The number of West Virginia schools failing to make AYP (Adequate Yearly Progress) under the 2001 NCLB (No Child Left Behind) act has increased significantly over the previous year. The standard is measured by schools' performance in grades 3 through 11 on the West Virginia Educational Standards Test, named “WESTEST 2.” Even though most schools show “improvement” each year, less than half of the schools meet AYP. Test scores rise, meaning teachers are teaching and students are learning; however, schools aren’t meeting the federal standard. Also, the standard rises each year, making it almost impossible to meet. For example, a third-grader needed to score 557 on the math section of the test to be considered proficient in 2009-10. That rose to 581 for the 2010-2011 school year. By 2014, all schools are supposed to meet the standard of 100%, meaning that all testing students in all schools are proficient in math and reading. These unrealistic standards set schools up to fail, and lowers the trust the community has in our teachers.
I’m optimistic that Congress will modernize the guidelines of NCLB to recognize “growth” as the standard of measure so our children and families can regain confidence that they are getting a quality education in our West Virginia schools. Until then, what our Superintendent values, and school administrators communicate to their students, families, and communities, is that continuous improvement and academic growth IS occurring in West Virginia schools, and that is our foremost area of focus.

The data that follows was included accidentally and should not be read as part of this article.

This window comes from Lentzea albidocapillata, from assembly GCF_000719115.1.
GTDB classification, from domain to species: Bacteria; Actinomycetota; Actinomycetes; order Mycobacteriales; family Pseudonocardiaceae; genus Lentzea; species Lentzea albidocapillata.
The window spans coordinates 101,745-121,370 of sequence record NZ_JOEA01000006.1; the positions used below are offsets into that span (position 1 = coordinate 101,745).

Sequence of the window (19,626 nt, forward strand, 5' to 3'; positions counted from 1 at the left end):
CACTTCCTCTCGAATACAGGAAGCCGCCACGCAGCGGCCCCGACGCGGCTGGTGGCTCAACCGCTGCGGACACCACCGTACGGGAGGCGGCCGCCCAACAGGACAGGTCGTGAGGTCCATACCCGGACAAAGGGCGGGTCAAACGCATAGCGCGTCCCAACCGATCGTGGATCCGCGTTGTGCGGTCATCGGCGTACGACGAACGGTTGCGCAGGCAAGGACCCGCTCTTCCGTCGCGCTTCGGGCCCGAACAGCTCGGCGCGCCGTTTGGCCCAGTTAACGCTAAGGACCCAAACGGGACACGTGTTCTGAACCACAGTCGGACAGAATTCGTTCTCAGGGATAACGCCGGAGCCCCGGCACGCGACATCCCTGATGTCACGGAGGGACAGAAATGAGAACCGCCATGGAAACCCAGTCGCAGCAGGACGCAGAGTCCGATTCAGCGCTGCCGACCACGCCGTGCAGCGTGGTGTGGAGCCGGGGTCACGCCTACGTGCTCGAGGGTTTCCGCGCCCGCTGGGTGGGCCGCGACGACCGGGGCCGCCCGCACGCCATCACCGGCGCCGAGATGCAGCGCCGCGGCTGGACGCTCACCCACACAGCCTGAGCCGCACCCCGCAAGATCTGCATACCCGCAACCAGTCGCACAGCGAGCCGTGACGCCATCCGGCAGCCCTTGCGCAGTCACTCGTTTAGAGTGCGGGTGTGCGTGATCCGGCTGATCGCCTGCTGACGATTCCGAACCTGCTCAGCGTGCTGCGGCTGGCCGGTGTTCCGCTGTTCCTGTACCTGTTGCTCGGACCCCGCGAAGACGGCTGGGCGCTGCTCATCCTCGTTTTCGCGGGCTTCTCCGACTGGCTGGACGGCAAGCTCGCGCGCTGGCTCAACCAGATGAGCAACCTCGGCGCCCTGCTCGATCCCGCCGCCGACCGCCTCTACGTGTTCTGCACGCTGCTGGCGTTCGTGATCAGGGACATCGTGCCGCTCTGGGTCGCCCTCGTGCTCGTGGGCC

Cathi Bradley is a mother of two boys who attend the same school in which she is the Principal. She is the 2011 Mom Congress Delegate for West Virginia. Cathi tries her best to treat each student as if he or she is her own, making decisions that would be in their best interest. Having children of her own at the elementary school age puts her in an advantage of knowing what 21st century students need, as well as what challenges they face in society today.